We drove home in a contented state of mind which was enhanced by the continuing beauty of the sky behind us.

In the evening, we enjoyed a visit from Mike and Alison and Alison and I played three or four pieces with great enjoyment while Mrs Tootlepedal and Mike put the world to rights over a glass of organic, fairtrade Chilean red.  Alison and I are playing a sonata by William Topham which we discarded as dull after a first go but to which we have come back and started to really enjoy.  As I say to my young flute pupil, Luke, practice is the only way and it applies to more mature people too.

I leave you with a picture from the sky above Langholm sent to me by Bruce.  he thinks it might be an omen for Alex Salmond and a warning to David Cameron.

St Andrew in the sky

Published by tootlepedal

Cyclist, retired teacher, curmudgeon, keen amateur photographer.

11 thoughts on “Here and there

    1. Alex Salmond is the elected by a majority first minister of Scotland. He got a majority of seats in the Scottish Parliament under a proportional voting system that was designed to make it impossible for a single party to get a majority so he did very well. David Cameron is the leader of a party that had to enter into a coalition government for him to become prime minister of the UK elected under a first past the post system that is supposed to make coalitions impossible so he did very badly.
      Alex is pushing for a referendum on independence or enhanced devolution for Scotland with three questions on the paper in 2014. Dave has just told us that we must have a yes or no independence two question referendum next year. Many people, me included, think he has a cheek. The vapour trails in the sky make up a version of the St Andrew’s Cross, our national flag.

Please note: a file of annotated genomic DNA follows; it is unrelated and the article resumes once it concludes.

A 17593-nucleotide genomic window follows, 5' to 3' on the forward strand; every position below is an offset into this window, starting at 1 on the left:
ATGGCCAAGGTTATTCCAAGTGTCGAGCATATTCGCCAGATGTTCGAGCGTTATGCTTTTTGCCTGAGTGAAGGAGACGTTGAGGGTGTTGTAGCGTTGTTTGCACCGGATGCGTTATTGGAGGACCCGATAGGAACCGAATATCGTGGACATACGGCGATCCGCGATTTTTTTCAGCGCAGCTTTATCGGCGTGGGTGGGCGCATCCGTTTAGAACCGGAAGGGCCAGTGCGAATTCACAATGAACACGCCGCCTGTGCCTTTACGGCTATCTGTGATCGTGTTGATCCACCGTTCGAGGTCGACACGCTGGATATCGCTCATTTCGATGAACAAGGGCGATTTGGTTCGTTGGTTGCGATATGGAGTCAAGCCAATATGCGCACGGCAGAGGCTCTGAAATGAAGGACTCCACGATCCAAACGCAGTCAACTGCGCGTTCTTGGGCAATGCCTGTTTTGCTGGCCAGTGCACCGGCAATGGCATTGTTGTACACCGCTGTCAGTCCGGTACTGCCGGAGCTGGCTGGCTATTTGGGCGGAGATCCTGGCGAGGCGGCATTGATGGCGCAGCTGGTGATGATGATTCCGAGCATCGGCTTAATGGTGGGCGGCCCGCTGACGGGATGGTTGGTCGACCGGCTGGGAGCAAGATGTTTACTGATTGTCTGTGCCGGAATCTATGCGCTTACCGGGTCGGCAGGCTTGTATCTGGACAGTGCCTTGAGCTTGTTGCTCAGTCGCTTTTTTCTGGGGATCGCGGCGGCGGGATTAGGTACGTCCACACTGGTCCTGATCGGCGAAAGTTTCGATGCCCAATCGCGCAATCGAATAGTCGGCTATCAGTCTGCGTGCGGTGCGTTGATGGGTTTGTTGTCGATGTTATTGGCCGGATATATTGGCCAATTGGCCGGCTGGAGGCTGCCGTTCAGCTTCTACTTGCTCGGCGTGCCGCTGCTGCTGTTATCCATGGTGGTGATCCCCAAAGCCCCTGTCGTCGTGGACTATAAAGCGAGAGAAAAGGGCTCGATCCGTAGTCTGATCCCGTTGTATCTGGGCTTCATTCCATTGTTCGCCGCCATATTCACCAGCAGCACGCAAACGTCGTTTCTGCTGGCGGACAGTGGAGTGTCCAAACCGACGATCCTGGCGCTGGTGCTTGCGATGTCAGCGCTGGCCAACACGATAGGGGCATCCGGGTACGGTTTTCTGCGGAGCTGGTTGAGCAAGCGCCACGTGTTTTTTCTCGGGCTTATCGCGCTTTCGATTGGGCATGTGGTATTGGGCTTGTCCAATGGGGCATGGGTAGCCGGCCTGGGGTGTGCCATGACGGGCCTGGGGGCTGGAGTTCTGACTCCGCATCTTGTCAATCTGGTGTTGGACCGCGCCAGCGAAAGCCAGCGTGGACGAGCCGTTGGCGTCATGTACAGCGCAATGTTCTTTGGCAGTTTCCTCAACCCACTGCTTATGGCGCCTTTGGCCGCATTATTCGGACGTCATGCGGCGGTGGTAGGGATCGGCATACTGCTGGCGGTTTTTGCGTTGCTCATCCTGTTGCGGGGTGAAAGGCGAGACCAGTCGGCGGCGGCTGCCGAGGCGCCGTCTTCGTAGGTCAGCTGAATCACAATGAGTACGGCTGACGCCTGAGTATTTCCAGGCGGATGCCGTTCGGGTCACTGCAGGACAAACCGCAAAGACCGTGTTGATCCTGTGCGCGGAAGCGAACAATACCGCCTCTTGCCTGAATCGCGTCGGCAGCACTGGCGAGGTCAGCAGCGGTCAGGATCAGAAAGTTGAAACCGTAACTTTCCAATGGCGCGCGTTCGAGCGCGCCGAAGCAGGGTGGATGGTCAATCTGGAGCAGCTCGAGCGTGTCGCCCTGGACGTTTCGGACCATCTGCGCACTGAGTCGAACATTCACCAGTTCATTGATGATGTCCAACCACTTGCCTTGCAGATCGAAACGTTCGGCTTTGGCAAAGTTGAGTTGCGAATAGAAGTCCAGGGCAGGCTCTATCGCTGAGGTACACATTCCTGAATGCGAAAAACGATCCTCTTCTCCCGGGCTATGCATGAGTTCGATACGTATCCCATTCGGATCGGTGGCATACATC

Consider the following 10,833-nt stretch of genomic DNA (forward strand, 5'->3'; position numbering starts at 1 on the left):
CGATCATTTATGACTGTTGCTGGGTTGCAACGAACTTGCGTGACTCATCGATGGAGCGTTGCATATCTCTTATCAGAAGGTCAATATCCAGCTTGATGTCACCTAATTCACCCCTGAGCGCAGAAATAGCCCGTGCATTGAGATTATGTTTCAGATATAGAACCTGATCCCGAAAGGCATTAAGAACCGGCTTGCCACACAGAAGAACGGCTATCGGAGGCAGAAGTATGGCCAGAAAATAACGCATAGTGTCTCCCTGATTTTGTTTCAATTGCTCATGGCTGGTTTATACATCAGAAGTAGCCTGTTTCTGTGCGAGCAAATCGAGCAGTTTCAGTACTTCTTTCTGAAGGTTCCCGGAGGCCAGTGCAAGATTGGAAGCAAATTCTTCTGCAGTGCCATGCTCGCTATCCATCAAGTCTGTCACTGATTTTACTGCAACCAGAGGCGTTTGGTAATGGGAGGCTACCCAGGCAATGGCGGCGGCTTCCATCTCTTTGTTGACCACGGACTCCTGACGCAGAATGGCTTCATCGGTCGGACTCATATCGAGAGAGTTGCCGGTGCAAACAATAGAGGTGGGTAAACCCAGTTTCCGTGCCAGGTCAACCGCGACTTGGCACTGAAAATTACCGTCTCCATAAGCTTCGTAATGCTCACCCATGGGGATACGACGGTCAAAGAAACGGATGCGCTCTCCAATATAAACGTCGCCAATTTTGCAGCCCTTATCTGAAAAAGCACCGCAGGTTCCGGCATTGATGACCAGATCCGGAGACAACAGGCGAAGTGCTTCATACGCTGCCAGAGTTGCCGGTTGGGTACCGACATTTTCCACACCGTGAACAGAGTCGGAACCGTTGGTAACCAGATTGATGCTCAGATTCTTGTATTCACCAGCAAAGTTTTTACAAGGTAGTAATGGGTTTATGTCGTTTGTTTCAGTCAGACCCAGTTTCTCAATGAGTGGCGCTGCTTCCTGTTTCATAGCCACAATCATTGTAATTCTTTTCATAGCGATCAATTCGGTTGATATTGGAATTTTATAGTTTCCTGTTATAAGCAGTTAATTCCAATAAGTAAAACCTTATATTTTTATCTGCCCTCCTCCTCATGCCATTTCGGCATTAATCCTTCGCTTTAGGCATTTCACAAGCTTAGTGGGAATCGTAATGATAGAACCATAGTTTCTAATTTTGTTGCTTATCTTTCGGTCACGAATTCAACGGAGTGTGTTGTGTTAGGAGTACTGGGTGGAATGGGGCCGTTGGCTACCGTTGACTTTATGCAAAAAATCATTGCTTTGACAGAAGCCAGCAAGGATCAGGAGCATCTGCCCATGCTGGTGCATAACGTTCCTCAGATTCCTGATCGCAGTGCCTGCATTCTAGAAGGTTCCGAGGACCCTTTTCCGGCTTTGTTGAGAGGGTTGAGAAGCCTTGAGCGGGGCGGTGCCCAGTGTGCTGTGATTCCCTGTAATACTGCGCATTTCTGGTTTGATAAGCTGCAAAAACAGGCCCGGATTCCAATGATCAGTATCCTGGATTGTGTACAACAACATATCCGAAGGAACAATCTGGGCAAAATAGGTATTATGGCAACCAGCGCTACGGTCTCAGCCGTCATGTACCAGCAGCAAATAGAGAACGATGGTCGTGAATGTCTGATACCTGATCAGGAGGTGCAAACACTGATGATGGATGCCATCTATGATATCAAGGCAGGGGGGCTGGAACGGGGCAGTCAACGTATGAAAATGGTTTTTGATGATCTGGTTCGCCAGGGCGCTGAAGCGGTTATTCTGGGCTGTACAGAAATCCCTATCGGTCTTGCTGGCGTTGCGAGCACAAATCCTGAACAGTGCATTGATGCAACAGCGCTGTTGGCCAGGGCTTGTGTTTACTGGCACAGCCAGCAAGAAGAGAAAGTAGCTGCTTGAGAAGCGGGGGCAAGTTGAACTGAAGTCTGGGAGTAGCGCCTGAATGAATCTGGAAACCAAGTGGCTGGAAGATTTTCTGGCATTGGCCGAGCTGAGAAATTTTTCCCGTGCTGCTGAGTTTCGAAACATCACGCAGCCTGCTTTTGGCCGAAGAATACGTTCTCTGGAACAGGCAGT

1. I have never seen starlings from that perspective before. The swirling flocks make simply stunning images. No wonder you make a special trip to see them. The starlings of my acquaintance might have done that sort of thing when they were Away, but when they settled into my tree for the night they were not at all picturesque. No indeed. They were, with apologies to George, pestiferous.

    I think it’s another example of a weed being a flower that’s out of place.

  2. You surpassed even your own standards with the pictures on this blog. I was absolutely fascinated, birds in action, birds hard to see, manmade birds, fantastic views, it was all there. How lucky I am to have a brother who takes such pictures to delight the readers of his blog!

  3. Amazing photos. I was about to post a comment along the lines that you must have a good camera but was reminded of an anecdote:
    A guy is round at a friend’s for dinner and is showing them a few of his photos. His guest comments, “great photos, you must have an amazing camera.”
    An hour later and dinner is served. Our guy says, “great food, you must have an amazing oven.”

    Great photos sir, you must be a great photographer!

    1. Your first thought was right. I have a Nikon D7000 which makes taking good photographs easy even for a beginner like me. Its ability to ignore an old man’s shaking hands is fantastic as is its ability to provide good quality at very high ISO numbers. I also have the advantage of living in a place where there are many great things to photograph.

  4. I’ve come over from Torch Lake to see you (although I actually live in Manchester UK!) Those starling pictures are fantastic! I haven’t seen a flock like that for years. Last time was over Brighton Pier. And thanks for the chaffinch/brambling info. I think I will soon be able to tick off brambling on my list.